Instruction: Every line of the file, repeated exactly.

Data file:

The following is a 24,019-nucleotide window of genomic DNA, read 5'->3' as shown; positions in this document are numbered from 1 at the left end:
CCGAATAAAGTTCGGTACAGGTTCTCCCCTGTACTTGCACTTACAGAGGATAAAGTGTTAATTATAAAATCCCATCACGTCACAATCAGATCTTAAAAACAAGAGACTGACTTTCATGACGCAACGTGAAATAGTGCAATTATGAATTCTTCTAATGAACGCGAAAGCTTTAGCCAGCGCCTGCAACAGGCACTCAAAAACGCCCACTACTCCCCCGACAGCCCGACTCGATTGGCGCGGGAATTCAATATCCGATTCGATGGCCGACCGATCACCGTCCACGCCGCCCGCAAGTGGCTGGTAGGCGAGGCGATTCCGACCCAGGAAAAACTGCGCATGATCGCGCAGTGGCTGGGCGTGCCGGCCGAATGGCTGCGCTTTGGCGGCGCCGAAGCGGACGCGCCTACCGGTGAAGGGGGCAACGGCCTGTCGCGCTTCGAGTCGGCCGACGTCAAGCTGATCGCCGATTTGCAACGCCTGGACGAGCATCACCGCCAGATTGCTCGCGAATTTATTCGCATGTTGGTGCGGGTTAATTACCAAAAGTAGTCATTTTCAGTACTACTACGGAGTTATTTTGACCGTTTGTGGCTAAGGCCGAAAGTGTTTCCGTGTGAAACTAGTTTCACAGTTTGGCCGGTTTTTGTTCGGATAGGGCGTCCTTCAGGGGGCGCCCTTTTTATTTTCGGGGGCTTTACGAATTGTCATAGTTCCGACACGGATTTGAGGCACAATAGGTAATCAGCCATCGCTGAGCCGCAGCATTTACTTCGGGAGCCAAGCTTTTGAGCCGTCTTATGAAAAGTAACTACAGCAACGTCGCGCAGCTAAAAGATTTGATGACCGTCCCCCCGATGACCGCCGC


The following is a 24,019-nucleotide window of genomic DNA, read 5'->3' as shown; positions in this document are numbered from 1 at the left end:
CCGAATAAAGTTCGGTACAGGTTCTCCCCTGTACTTGCACTTACAGAGGATAAAGTGTTAATTATAAAATCCCATCACGTCACAATCAGATCTTAAAAACAAGAGACTGACTTTCATGACGCAACGTGAAATAGTGCAATTATGAATTCTTCTAATGAACGCGAAAGCTTTAGCCAGCGCCTGCAACAGGCACTCAAAAACGCCCACTACTCCCCCGACAGCCCGACTCGATTGGCGCGGGAATTCAATATCCGATTCGATGGCCGACCGATCACCGTCCACGCCGCCCGCAAGTGGCTGGTAGGCGAGGCGATTCCGACCCAGGAAAAACTGCGCATGATCGCGCAGTGGCTGGGCGTGCCGGCCGAATGGCTGCGCTTTGGCGGCGCCGAAGCGGACGCGCCTACCGGTGAAGGGGGCAACGGCCTGTCGCGCTTCGAGTCGGCCGACGTCAAGCTGATCGCCGATTTGCAACGCCTGGACGAGCATCACCGCCAGATTGCTCGCGAATTTATTCGCATGTTGGTGCGGGTTAATTACCAAAAGTAGTCATTTTCAGTACTACTACGGAGTTATTTTGACCGTTTGTGGCTAAGGCCGAAAGTGTTTCCGTGTGAAACTAGTTTCACAGTTTGGCCGGTTTTTGTTCGGATAGGGCGTCCTTCAGGGGGCGCCCTTTTTATTTTCGGGGGCTTTACGAATTGTCATAGTTCCGACACGGATTTGAGGCACAATAGGTAATCAGCCATCGCTGAGCCGCAGCATTTACTTCGGGAGCCAAGCTTTTGAGCCGTCTTATGAAAAGTAACTACAGCAACGTCGCGCAGCTAAAAGATTTGATGACCGTCCCCCCGATGACCGCCGC